- The definition of a closer is a person or thing that finishes or locks up an assignment or a business deal.
- An example of a closer is the person who shuts down a restaurant at the end of the business day.
- An example of a closer is the sales person who goes through the final paperwork to be signed when buying a new car.
- someone or something that closes
- a person adept at completing a business deal, an assignment, etc. successfully
- Baseball a relief pitcher who specializes in pitching the final innings of a close game
- One that closes: The closer of the shop has to lock up.
- Baseball A relief pitcher called upon to protect a lead late in a game.
From close (adjective) + -er
- Someone or something that closes.
- In our organization, the VP of Sales usually acts as the closer.
- Someone or something that concludes.
- The DJ chose a fantastic track as his closer at the end of the night.
- The last stone in a horizontal course, if smaller than the others; a piece of brick finishing a course.
- (baseball) A relief pitcher that specializes in getting the last three outs of the game. See closer (baseball)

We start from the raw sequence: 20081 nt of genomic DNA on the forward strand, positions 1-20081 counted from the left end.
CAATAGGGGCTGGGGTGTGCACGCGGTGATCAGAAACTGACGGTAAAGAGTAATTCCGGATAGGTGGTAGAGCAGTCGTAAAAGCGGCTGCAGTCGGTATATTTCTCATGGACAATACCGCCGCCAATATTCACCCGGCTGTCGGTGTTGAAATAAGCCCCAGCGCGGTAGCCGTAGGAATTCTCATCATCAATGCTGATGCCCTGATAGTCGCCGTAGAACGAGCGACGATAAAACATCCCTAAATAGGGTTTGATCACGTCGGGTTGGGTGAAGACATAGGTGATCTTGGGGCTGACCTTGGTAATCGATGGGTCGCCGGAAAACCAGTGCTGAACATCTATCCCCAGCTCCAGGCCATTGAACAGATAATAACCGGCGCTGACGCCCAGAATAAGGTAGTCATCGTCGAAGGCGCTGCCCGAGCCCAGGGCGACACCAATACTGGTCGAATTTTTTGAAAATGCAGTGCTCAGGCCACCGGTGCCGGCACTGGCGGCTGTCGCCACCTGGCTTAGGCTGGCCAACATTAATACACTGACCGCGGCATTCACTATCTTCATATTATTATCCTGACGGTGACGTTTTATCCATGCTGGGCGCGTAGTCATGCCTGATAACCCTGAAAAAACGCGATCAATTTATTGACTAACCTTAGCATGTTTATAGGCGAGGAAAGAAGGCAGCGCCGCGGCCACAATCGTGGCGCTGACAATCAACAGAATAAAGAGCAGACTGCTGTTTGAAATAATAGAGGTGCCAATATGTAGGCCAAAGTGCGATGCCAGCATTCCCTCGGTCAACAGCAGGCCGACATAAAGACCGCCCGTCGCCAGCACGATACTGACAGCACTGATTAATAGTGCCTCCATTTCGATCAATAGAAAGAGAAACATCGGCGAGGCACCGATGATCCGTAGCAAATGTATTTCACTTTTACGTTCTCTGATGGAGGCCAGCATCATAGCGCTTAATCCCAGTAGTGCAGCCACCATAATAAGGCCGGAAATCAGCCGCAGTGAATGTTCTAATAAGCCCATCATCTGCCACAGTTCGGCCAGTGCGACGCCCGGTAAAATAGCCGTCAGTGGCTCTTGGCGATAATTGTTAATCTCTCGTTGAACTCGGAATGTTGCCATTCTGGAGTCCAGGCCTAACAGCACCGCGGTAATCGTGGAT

- They brought their closer in for the ninth.
From close (verb) + -er
Variant of close
- shut; not open enclosed or enclosing; shut in confined or confining; narrow: close quarters carefully guarded: close custody shut away from observation; hidden; secluded secretive; reserved; reticent miserly; stingy restricted, as in membership oppressively warm and stuffy: said of the weather, atmosphere, etc. not readily available: credit is closePhonet. articulated with the tongue relatively high in the mouth, near the palate: said of certain vowels, as the (ē) in eat
- with little space between; with the intervening space closing or closed up; near together having parts or elements near together; compact; dense: close marching order, close weave fitting tightly: a close coat
- down or near to the surface on which something grows; very short: a close shave
- not far away; nearby: a close neighbor
Origin of closeMiddle English clos ; from Old French ; from Classical Latin clausus, past participle of claudere (see close); senses under II from notion “with spaces or intervals closed up”
close to the wind
- Naut. heading as closely as possible in the direction from which the wind is blowing
- barely avoiding what is unlawful